personal stuff

The Importance of Joy

I have just spent twelve days in bed recovering from food poisoning with added complications. Twelve days. Forced downtime makes you think about things that you usually don’t examine, but I’ve had a lot of time to think.

What does it mean to feel joy, let alone share it, when every day seems to bring a new wave of terrible news? What does it mean to make things slowly when the world seems be buried under an avalanche of new, shiny things? What does it mean to sit quiet at home, connecting with other souls in remote corners of the world, when your local community is struggling?

I took up knitting again in early 2008 when I had a prolonged stay in bed. The activity gave me a sense of achievement, a sense of agency. I could not dress myself but I could make a scarf. A scarf became a hat became a sock became a cardigan (and by the time of the cardigan I could dress myself again). I made friends through knitting, I became part of a community, and before long I was working for a yarn company.

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Somewhere along the way I stumbled into designing and writing knitting patterns. I taught workshops for the yarn company. I blogged about knitting. I was on social media discussing knitting. I was part of many, many knitting groups. And then in 2014 I began doing all this as a full-time job for myself. I travelled to exciting places, met wonderful people, gave papers at academic conferences, and I even ended up writing a book.

Despite all those hours devoted to the practise of knitting, despite all the hours I’ve spent examining the act of knitting, I don’t think I’ve ever really thought about the importance of joy. And I don’t know why.

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Sometimes I feel emotionally unequipped to deal with making. In recent years I have used making as a way to deal with family loss, but I end up not feeling able to look at the finished pieces afterwards (an aside: not great when you make for a living - there are several pieces I will never show you, let alone publish). Things I make to keep myself occupied become things I cannot stand to look at afterwards. I’m a utilitarian maker and the thought of having made things I’ll never use pains me. Making becomes a distraction, not the central act. I am not sure I like this.

In a world where we are constantly fed pictures of perfection — yes, even on the amateur making end of things — there is something liberating about a slightly misshapen cookie, a cable that is crossed the wrong way, a painting where the nose isn’t quite right, and a quilt where the pieces are not perfectly aligned. These pieces express the joy of making in a way that carefully staged social media posts don’t. They are less about impressing the outside world, and more about being moved by what our hands are capable of doing with simple tools.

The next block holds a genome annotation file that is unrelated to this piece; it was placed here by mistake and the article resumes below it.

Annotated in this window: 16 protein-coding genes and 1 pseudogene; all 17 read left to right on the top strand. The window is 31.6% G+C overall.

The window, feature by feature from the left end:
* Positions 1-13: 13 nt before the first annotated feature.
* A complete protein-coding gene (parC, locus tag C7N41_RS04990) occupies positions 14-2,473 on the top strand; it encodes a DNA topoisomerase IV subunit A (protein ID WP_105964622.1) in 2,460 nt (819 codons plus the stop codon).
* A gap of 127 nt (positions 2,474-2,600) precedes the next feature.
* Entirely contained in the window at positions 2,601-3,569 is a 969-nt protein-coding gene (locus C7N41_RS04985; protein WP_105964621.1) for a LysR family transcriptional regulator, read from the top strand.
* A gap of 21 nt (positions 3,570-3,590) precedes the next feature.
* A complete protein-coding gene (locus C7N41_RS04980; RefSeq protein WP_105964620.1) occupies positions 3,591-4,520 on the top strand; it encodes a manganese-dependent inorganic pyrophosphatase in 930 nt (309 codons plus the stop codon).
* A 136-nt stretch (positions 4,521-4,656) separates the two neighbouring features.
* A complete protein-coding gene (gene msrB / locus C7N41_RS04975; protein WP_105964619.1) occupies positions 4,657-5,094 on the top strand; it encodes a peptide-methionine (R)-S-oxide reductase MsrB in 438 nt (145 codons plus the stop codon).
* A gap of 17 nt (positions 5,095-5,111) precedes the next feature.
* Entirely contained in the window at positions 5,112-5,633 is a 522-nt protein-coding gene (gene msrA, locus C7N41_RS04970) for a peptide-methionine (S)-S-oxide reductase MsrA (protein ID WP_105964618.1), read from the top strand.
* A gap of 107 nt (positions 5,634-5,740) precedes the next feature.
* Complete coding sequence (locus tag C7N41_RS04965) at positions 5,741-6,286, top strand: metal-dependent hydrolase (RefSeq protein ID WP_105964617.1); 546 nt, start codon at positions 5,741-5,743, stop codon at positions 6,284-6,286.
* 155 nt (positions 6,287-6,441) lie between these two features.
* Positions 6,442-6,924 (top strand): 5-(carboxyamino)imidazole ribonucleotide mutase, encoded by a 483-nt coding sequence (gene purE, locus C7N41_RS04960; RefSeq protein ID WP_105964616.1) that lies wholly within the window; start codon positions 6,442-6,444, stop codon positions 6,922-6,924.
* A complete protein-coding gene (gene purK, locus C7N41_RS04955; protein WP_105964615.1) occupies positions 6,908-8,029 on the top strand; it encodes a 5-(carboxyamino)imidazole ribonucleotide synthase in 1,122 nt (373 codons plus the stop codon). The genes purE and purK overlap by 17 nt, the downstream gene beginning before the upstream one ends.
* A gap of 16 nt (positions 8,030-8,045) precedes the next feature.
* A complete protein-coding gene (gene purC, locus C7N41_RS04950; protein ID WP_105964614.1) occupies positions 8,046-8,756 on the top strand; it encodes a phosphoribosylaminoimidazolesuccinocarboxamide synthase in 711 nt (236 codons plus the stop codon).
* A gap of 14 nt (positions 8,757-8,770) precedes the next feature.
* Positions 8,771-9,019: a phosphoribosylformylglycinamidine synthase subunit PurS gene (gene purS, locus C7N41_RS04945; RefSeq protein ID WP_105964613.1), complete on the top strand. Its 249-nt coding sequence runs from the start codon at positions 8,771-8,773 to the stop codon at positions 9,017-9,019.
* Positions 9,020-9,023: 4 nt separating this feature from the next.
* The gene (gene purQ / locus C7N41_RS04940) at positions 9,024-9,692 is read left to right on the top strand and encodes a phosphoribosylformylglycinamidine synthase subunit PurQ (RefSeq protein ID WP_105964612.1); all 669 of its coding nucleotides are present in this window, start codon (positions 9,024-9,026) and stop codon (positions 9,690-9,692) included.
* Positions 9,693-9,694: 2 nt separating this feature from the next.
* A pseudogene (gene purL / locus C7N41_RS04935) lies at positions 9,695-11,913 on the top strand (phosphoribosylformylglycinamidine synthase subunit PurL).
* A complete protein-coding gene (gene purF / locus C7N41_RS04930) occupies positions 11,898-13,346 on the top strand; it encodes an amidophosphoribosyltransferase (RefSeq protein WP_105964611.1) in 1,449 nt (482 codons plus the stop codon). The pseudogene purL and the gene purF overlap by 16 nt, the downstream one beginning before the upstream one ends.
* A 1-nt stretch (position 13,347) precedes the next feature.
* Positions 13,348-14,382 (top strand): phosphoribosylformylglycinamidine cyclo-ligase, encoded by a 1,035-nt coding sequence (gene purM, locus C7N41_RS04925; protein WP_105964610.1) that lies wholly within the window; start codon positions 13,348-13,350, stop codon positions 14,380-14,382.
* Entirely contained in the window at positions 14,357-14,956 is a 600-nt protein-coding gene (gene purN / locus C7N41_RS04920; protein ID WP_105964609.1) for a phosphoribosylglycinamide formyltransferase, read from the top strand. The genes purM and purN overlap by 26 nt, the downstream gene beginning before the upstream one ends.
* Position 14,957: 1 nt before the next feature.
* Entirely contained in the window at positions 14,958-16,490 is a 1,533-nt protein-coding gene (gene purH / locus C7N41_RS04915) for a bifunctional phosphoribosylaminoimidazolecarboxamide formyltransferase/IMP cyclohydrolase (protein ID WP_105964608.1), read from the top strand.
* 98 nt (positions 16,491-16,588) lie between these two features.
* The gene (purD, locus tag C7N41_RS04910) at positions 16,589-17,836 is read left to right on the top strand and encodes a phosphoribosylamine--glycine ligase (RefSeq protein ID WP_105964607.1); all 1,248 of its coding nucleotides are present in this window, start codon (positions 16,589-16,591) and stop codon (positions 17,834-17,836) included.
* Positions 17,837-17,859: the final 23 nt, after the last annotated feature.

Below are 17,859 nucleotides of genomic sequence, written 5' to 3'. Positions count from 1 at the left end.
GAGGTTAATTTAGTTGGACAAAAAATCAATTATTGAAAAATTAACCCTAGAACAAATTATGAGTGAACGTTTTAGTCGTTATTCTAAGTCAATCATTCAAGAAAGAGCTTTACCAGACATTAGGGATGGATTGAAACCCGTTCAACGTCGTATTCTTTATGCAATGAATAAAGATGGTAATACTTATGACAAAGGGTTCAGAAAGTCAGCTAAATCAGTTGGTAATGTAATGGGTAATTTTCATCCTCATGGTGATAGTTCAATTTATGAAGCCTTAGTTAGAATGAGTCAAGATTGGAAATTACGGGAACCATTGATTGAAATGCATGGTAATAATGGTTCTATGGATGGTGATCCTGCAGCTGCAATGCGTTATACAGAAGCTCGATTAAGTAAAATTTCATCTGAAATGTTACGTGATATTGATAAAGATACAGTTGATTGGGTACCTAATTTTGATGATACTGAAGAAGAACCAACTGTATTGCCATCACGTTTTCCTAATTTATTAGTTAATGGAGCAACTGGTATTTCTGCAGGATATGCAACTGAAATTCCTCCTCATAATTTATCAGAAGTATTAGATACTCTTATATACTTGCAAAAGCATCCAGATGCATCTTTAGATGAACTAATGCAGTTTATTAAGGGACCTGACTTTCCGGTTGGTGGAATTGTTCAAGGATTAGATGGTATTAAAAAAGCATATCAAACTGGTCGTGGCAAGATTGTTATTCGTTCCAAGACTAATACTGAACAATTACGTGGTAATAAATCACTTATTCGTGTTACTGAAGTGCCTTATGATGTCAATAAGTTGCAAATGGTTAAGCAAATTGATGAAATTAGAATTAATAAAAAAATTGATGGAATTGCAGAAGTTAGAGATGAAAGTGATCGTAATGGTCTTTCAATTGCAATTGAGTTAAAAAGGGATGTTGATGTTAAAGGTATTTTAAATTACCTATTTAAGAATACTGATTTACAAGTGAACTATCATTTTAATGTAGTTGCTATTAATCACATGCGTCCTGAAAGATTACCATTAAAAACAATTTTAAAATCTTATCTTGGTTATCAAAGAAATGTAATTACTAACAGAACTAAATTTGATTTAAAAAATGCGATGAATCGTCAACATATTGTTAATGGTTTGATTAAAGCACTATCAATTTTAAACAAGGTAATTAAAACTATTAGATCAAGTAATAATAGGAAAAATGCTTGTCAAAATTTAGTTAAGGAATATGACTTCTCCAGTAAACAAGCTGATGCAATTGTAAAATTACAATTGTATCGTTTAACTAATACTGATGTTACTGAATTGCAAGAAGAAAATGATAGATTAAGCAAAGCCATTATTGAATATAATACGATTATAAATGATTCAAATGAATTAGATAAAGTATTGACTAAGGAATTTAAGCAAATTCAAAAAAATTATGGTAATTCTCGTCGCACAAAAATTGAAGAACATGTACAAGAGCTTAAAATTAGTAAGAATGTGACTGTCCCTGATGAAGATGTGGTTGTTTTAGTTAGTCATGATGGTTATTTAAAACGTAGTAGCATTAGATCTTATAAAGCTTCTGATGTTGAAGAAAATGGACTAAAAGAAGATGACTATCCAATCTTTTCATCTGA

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I will freely admit that sometimes I wonder what the point of making is when the world is full of bleak news. Making a woolly hat feels frivolous when basic human rights are revoked, people are killed, and the world is experiencing one natural disaster after another. And yet making a woolly hat reminds me that I do have agency and I do have power. I cannot stop bad things from happening, but I can make good things happen through small acts of my own. I can find joy and peace when the media insist I must be scared. I can reach out to near-strangers and share kindness through making.

Joy is and must be a central part of making. Because making creates something out of nothing. Making transforms the world. Making gives us agency. Making is a radical act, a declaration that you possess the power necessary to bring about change. Making should be full of joy on the most personal level possible.

The world might not have “neither joy, nor love, nor light, nor certitude, nor peace” (to quote Matthew Arnold) but as makers we need to seek the joy, the love, the light, the certitude, and the peace we create through our chosen form of making.

I think we forget about the simple joy of a well-made hat that keeps us warm when the world is cold. I know I had. Sometimes it is good to stop, take stock, and realise what is important to us.

The Tale of A Scarf: When Knitting Chooses You